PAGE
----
There are three of them. They are not terribly old models considering the average life of the products. They don’t currently show any wear and tear, but they may if they stay in my house much longer. When I ordered them, the product description was something like, “Slugs and snails and puppy-dogs’ tails”, and “Sugar and spice and everything nice”. The products I received, however, appear to be flawed. In this moment I’d describe them a little more like “demons and monsters and scorpion tails” and “garlic powder and vinegar and everything saucy”, actually.
Or maybe delinquents?
Or maybe just children, but that is for a less tired and stressed mother to claim. A mother who isn’t cleaning Used Pull-up off the wall.
Do you have a clear picture of what a used pull-up is like? Allow me to describe it for you. It is soggy. And stale. Dark yellow-brown. Putrid. Squishy. Not folded neatly into contained packages like used diapers can be, but left open and exposed to air and touch.
Do you have a clear picture of what an exploded used pull-up looks like? Like the way it would look if those “children”, for instance, had gotten into a used pull-up fight right before school that had ended with one exploding on the wall? I hope for your sakes that you don’t. It is all of the above description, except also everywhere. Stuck in fractured juicy fibers all over the walls. The floor. The bed. The pillows your “child” [who probably deserves it] plans to sleep on that night. The mirror, which when wiped, streaks pee like the guts of a fleet of squashed bugs on the windshield as you try to get the pertinacious little pieces off. Let’s revisit the floor. It’s wet. Not drenched, or even moist really. Just wet in tiny little gushy sprinkles that burst in a cool, smelly sensation under your feet as you step on them. Your misfortune if the natural color of your carpet is very similar to the natural color of a used pull-up.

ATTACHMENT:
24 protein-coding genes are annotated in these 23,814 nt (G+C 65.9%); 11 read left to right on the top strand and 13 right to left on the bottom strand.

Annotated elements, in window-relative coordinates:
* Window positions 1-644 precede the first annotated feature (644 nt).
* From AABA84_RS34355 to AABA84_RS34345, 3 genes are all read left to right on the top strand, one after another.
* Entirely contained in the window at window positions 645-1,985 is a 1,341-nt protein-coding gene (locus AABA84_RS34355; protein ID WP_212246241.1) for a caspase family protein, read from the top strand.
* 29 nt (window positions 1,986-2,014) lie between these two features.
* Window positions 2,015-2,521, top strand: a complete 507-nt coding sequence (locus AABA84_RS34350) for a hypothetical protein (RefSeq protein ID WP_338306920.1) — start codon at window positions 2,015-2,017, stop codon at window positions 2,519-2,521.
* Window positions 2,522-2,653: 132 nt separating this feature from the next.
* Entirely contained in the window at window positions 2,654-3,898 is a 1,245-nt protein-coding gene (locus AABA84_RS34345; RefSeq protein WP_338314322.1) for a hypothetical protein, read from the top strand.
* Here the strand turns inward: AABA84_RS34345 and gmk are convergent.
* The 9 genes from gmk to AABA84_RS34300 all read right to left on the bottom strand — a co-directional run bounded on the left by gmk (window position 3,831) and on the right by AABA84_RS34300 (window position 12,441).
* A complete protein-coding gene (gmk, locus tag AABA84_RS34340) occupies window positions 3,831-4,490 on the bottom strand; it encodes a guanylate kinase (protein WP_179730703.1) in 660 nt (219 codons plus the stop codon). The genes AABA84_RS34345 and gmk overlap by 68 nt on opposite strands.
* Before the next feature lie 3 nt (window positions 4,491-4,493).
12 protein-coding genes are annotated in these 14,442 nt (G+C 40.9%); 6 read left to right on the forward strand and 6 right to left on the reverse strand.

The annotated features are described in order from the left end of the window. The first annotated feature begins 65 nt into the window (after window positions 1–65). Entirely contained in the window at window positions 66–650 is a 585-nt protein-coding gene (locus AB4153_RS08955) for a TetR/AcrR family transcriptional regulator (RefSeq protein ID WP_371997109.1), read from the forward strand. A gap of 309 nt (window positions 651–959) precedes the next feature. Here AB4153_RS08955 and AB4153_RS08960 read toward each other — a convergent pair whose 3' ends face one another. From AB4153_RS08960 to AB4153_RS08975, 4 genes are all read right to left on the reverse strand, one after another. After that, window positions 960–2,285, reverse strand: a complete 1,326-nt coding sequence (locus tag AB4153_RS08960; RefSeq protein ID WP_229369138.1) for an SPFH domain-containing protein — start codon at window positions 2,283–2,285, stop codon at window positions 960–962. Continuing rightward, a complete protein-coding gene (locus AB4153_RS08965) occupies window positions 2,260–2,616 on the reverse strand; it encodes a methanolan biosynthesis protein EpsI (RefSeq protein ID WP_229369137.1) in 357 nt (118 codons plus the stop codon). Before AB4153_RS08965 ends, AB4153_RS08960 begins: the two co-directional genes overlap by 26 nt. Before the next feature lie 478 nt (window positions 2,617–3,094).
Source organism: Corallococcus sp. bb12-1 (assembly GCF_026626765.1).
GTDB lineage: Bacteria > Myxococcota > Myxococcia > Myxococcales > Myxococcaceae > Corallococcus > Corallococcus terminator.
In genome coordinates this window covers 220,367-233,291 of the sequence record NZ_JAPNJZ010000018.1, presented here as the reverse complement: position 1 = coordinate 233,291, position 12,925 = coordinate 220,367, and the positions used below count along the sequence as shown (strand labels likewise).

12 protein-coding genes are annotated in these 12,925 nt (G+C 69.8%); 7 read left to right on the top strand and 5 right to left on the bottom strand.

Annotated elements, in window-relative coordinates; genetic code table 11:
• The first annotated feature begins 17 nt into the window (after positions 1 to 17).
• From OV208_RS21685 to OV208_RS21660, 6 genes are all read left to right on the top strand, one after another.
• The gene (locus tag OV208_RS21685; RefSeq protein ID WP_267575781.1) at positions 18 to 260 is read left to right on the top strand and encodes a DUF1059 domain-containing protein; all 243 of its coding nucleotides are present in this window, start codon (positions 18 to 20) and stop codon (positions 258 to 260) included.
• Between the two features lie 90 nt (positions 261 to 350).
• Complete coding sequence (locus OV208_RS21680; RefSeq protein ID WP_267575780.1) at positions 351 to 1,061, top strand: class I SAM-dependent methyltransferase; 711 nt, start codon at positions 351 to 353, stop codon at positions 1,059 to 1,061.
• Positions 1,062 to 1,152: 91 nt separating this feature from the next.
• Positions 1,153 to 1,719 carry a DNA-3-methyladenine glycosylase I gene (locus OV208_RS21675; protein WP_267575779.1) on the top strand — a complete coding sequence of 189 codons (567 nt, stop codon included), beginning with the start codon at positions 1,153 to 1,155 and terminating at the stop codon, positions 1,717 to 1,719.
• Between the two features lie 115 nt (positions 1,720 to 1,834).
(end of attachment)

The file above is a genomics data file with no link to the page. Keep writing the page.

The mess is overwhelming. It can’t be left for now and dealt with later, no. The last thing you want is for the minuscule pieces to harden and become permanent texture to the wall. The smell is foul. Rancid. Old pee is a really terrible smell. Old pee on the pillows? In the carpet? Smeared across your reflection in the mirror? Anyone’s nightmare. The kids can do some of the clean-up, but do you know how great a 4 year old is at finding exploded shreds of pull-up? I’d give her a score of 50%, which is most definitely a failing grade. The 6 and 8 year olds can use a vacuum, they can use a rag. They get a 70%, but when a stale soggy peed-in pull-up is smashed all over the wall and the closet mirror and all over the things in the closet, 70% doesn’t cut it either. (And let’s not think for a moment that these percentages came from work done willingly and pleasantly).
So it’s nose [pinched closed] to the grindstone then for you, since they’re long gone. And bit by bit the room is cleaned, one smear of stale sticky urine encased in Fluff and Super Absorbent Polymer at a time.
I’ll spare you the pictures. You’re welcome.